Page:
Nigerian Traditional Wedding - Yoruba / Muslim Wedding
Nigerian Traditional Wedding – Yoruba / Muslim Wedding


There are always no appropriate words for describing the elation that come with agreement between two people to get locked in marriage. While the euphoria lasts comes the challenge of the traditional ceremony.

As soon as approval is given to the marriage by both families, the next thing to do is plan for the great day. This involves advices on why and wherefore and what of the traditional engagement in Yoruba culture. Below are some of the things that will help you in keeping track of the culture.

The venue of the engagement is usually the first thing after concrete planning and agreement. Any place can serve but marriage is always worth the effort. Thus, it is proper to seek a place with adequate shelter such as marquee or halls. The beauty of your wedding will shin if you can secure a place sheltered from the heat of the sun or where people will not scamper in attempt to escape the rain.

Traditional marriage décor often start with choosing colour theme for your wedding. It is always advisable to sit with your event planner or decorator to discuss your vision. As soon as you make clear your picture of the day, the person will turn around things to bring out the best of your need. Of course, your event planner will take care of the engagement chairs and other things necessary for a smooth traditional wedding.

In respect to dress code, Aso Ebi, it is important that the two families sit down and decide among the families for harmony. The bride would need to chose a colour for her friends and would have to be a colour that heightens the theme.

On the Master of Ceremony, often times a female, called Alaga Ijoko because of her role in representing the bride’s family which the groom’s family would come and meet and commence the first part of the ceremony. She introduces the brides and grooms parents, organizes the reading of letter, introduces the groom to the bride’s family and makes the groom and his friends beg for the bride by prostrating in the front of the bride’s family. Then, she ends it with ushering in the bride. The second MC, usually called the Alaga Iduro, takes over the second part of the ceremony and introduces the bride to the groom’s family and takes them for acceptance. She then continues and coordinates the payment of the bride price which is often returned to the groom’s family because according to the bride’s family, they are not selling the daughter but giving her in marriage. She, at the same time, accepts the items brought by the groom’s family to the bride’s family.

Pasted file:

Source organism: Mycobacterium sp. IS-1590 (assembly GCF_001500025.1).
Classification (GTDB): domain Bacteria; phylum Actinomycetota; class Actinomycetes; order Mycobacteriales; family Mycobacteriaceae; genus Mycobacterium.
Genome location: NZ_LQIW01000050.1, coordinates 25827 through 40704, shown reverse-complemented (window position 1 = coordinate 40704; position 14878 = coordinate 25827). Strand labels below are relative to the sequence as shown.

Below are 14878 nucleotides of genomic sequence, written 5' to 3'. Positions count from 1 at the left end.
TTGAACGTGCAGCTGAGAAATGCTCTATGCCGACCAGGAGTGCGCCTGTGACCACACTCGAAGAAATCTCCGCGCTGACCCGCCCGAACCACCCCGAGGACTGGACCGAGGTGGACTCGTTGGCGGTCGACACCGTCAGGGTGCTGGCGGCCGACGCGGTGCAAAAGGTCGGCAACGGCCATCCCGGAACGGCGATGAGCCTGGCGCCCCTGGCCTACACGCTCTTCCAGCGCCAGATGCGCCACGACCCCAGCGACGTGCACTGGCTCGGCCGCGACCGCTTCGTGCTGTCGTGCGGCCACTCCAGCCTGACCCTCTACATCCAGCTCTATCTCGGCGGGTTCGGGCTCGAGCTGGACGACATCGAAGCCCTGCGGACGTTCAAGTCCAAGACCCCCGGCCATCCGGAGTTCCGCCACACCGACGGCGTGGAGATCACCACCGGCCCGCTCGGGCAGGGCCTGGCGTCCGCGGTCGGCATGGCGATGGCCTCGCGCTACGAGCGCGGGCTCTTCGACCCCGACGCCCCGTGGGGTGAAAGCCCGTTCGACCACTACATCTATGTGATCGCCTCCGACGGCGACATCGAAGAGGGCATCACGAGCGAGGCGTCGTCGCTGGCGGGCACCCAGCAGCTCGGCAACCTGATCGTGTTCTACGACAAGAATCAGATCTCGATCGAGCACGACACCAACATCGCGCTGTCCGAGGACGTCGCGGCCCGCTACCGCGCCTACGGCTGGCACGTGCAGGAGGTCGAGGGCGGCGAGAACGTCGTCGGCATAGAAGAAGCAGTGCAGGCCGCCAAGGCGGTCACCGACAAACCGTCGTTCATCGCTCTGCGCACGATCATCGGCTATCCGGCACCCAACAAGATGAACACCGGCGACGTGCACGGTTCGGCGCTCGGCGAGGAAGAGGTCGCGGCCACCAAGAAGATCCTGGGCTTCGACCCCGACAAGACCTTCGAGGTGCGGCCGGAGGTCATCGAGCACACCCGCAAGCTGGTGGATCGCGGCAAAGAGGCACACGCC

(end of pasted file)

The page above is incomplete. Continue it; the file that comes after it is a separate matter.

As obtainable in Igbo culture, the Yorubas have an engagement list which the groom’s family presents to the bride’s family at the ceremony. It is important to note that there is penalty or fine for failure to include any listed item. I have brought together a list of items. There may be others left out in the list. The ones below are basic items.

One big suitcase                                               Engagement Ring

Engagement Bible                                            2 different pairs of shoes and bags

2 Head top-class Gears                                     Gold wrist watch

4 other assorted clothes                                     42 pieces of kola nuts

42 pieces of Bitter kola                                      42 pieces of Alligator Pepper

1 Decanter of Pure Honey                                  1 Big Dish of peppered Corn meal

1 big dish of sugar                                             42 pieces of dry Fish

1 big dish of Salt                                               42 pieces of big Yam

1 roll of Sugar                                                   1 big bag of Salt

Umbrella                                                           4 Cartons of Five Alive                                     

4 Crates of Can Drinks                                       6 bottles of Wine                               

2 crates of Can Malt                                           1 empty Decanter

Packaged fee to open the gifts on this list – ₦500

Dowry – ₦5000

Money for all male – ₦500

Money for all female – ₦500

Money for all wives in the family – ₦500

Money for all the elders in the family – ₦1,000

Money to bring the bride – ₦1000

Money to unveil the bride – ₦1000

Entrance fee – ₦1000

Money for bride’s father’s consent – ₦500

Money for phone calls – ₦500

Money for travel to groom’s family house – ₦ 500

Reading of letter – ₦500

Money for MC – ₦500

In response to the letter of proposal, the groom’s family has to bring a formal written proposal to the bride’s family indicating the groom’s interest in their daughter. The letter is often read by the groom’s siblings. In turn, the bride’s family would provide a formal acceptance letter and should be read by the bride’s siblings.

Everyone would like to keep a memory of his/her marriage day, so capturing important moments of the day ought to have been arranged beforehand. This is the work of photographers who take full photo shots as well as video coverage.

This is not all. Those who have passed this stage would better help those planning for initiation into true adulthood with useful information. Feel free to share your experience. 

By Haba Naija Admin

Temi Odurinde worked in domain name registration and web hosting industry for many years before becoming a web entrepreneur. He is passionate about web and mobile technologies. Temi contribute mainly to Haba Naija Internet and Technology sections. He has a BSc in Computing and Psychology, a postgraduate degree in Internet Technologies. Outside work, he love Oral Storytelling, long distance running and playing Volleyball.